* Government's "Brexit-proof" budget criticised by business
* Brexit forces closure of mushroom farms, more jobs at risk
* Other exporters reeling from dive in value of sterling
* Thousands of jobs seen at risk without further action
By Padraic Halpin
WALDERSTOWN, Ireland, Oct 14 Ireland's mushroom
industry provides a stark warning to the rest of the country's
economy about the damage a sustained weakness in sterling could
inflict on Irish exporters, the sector most vulnerable to the
impact of Brexit.
Mushroom growers rely on the United Kingdom for 80 percent
of sales and have been losing money since Britain's vote to quit
the European Union in June sent sterling tumbling. It has now
lost 19 percent of its value against the euro, wiping out the
Irish producers' profit margins.
Five of Ireland's 60 mushroom farms have so far gone out of
business since the referendum, including two this week.
Producers had been pinning hopes on the government's
much-awaited "Brexit-proof" 2017 draft budget unveiled on
Tuesday, but have now joined business groups and the opposition
in criticising it as inadequate.
"We feel like we were ignored," said Kevin Reilly, 34, who
gave up a career in construction and finance six years ago to
help run his family's mushroom farm that employs 70 people in
the rural midlands of Ireland.
"We're not looking to be propped up indefinitely but we
needed some help in the short term and when you hear of another
farmer, someone you know well, closing down, it really hits
home. It's a worrying time and lots of jobs are at risk."
Ireland is widely seen as the EU economy with most to lose
from Brexit and the government, having cut its economic growth
forecasts for 2016 and 2017 as a result of the UK vote, had
promised a range of measures to protect the firms most exposed.
Mushroom farmers had called for a reduction in the level of
social insurance tax levied on employers, a ditching of plans to
increase the national minimum wage and the provision of
emergency funds to exporters.
Instead they and other agri-food firms were offered cheaper
loans and other small tax relief measures which the head of the
Irish Creamery Milk Suppliers Association likened to "giving
someone a bicycle when they needed something with a motorised
"I don't know what planet they (the government) are on.
There was just dismay among our members who were asking where
was this Brexit budget," said Simon McKeever, chief executive of
the Irish Exporters Association.
McKeever said exporters, who, excluding Irish-based foreign
multinationals, ship 44 percent of their products to Britain,
were also starting to encounter some issues accessing credit
from banks concerned over their currency exposure.
Some firms with a high proportion of sales in Britain are
also considering shifting production there, a prospect McKeever
said was more likely after the Irish budget failed to reduce
income and capital gains taxes closer to UK rates.
"We're not really making it very attractive for them to stay
and what kind of implications will that have for jobs?" he said.
Ireland's mushroom industry, the fifth largest in the EU,
has an annual production worth only about 120 million euros, a
tiny proportion of the country's 243 billion euro gross domestic
product, and employs about 3,500 workers.
But its plight mirrors many other sectors struggling with
the fallout from Brexit. Bilateral trade between Ireland and the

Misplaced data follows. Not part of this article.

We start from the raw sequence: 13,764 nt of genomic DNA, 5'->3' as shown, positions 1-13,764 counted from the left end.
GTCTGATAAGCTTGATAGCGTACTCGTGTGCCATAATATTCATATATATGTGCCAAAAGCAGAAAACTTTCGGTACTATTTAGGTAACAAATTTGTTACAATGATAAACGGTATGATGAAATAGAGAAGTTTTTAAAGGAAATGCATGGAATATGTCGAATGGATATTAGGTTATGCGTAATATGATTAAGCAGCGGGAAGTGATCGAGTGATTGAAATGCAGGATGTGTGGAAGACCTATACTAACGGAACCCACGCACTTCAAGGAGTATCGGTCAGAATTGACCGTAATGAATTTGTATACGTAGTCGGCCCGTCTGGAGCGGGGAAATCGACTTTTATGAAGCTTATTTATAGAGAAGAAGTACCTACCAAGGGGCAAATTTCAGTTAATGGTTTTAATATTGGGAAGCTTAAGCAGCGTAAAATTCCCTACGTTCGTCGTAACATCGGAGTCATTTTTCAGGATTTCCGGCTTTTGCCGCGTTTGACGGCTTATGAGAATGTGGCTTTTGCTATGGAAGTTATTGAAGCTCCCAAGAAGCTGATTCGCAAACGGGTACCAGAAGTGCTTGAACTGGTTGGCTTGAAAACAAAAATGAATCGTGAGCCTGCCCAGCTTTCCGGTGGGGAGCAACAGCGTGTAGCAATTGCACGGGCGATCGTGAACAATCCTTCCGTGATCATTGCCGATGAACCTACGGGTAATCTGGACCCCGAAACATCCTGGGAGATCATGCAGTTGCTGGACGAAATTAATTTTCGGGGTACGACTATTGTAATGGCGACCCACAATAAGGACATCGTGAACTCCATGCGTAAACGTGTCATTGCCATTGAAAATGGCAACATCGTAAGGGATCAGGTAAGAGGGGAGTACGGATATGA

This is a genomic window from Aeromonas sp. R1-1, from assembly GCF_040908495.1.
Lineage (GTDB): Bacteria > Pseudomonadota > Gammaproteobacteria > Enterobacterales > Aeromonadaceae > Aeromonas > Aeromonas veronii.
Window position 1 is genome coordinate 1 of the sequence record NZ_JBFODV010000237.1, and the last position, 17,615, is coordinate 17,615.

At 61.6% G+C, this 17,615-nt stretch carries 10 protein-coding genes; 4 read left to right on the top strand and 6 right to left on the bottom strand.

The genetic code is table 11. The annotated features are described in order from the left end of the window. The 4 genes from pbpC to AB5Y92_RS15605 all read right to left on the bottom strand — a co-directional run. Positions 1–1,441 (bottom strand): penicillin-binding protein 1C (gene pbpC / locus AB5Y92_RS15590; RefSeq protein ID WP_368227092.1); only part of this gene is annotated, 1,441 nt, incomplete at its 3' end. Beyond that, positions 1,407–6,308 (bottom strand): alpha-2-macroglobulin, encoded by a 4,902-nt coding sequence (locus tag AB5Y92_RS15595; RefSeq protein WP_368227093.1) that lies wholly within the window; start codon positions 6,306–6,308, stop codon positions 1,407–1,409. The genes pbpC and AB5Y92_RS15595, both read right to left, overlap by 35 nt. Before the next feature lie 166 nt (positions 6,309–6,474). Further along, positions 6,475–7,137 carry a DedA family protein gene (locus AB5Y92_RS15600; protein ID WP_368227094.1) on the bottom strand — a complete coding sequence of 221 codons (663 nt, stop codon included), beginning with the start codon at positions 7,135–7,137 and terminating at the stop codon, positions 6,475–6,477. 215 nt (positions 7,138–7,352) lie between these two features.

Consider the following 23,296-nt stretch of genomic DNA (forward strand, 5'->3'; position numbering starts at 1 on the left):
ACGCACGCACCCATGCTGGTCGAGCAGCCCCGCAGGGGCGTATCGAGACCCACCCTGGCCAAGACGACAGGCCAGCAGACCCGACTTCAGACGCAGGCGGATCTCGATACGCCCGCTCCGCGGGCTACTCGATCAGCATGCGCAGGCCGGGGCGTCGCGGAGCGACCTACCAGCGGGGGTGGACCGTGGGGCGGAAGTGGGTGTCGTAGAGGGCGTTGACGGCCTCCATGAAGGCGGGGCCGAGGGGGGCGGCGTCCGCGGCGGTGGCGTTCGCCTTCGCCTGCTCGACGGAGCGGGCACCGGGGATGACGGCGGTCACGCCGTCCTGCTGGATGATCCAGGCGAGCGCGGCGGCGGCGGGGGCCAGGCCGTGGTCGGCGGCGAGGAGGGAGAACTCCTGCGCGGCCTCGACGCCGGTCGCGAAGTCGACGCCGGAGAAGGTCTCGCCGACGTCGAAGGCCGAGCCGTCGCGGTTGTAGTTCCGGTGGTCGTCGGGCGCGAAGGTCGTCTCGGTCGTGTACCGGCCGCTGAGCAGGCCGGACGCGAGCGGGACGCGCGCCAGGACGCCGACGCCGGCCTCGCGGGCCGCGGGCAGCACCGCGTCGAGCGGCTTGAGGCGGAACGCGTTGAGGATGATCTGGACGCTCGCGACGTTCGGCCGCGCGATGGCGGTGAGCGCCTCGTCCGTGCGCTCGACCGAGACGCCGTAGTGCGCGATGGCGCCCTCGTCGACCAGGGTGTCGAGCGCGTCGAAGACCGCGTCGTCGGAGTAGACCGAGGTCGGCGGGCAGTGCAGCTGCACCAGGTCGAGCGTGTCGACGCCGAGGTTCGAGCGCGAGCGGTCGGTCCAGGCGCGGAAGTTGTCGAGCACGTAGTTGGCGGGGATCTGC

UK totals some 1.2 billion euros every week and employs some
400,000 people on both sides of the Irish Sea.
The UK accounts for almost half of all Irish boneless beef
exports and close to 60 percent of some cheese products.
In a Brexit analysis accompanying the budget, the finance
ministry said the most exposed sectors are largely based in
rural areas yet to benefit fully from Ireland's economic
recovery and where, in some cases, unemployment is still above
10 percent, compared to the 7.9 percent national average.
It expressed "particular concern" that employment-heavy
industries with high UK exposure such as the food and beverage
sector employs 80 percent of its 40,000-strong workforce outside
Dublin. The total Irish workforce is about two million.
Finance Minister Michael Noonan said the budget measures
would likely not be the last aimed at cushioning the impact of
Brexit. However, he added he could not do more to "to counteract
unknown consequences" until the shape of Britain's exit
negotiations became clearer next year.
"That's a cop-out," said Leslie Codd of Codd Mushrooms, one
of only a handful of farms servicing the domestic market.
"If they are waiting to see what kind of deal the UK gets,
that's not really relevant if exporters are already closed down.
The lack of breathing space given in the budget is going to
speed up and increase mass closures in our sector. It's quite
likely we could lose 50 percent of producers."
The Irish Business and Employers Confederation (IBEC) said
the government still had a number of options, including the
provision of far more funding for firms breaking into new
markets and a partial state guarantee of their credit exposure
to suppliers, as is available in many other countries.
IBEC also called for the reactivation of a fund set up
during the 2008 financial crisis that offered up to 500,000
euros to viable companies facing exceptional difficulties.
Without further action, thousands of jobs are at risk, it said.
"It's safe to say the sheep got much more out of the budget
than businesses impacted by Brexit," said IBEC policy chief
Fergal O'Brien, referring to a 25 million euro scheme set up for
the sheep sector.
"They're really going to have to come back to Brexit again.
At an exchange rate of over 90 pence (to the euro), Irish
businesses are well past the point of pain. The Department of
Finance mightn't have seen that yet, but business definitely
has," he said.
(Reporting by Padraic Halpin; Editing by Gareth Jones)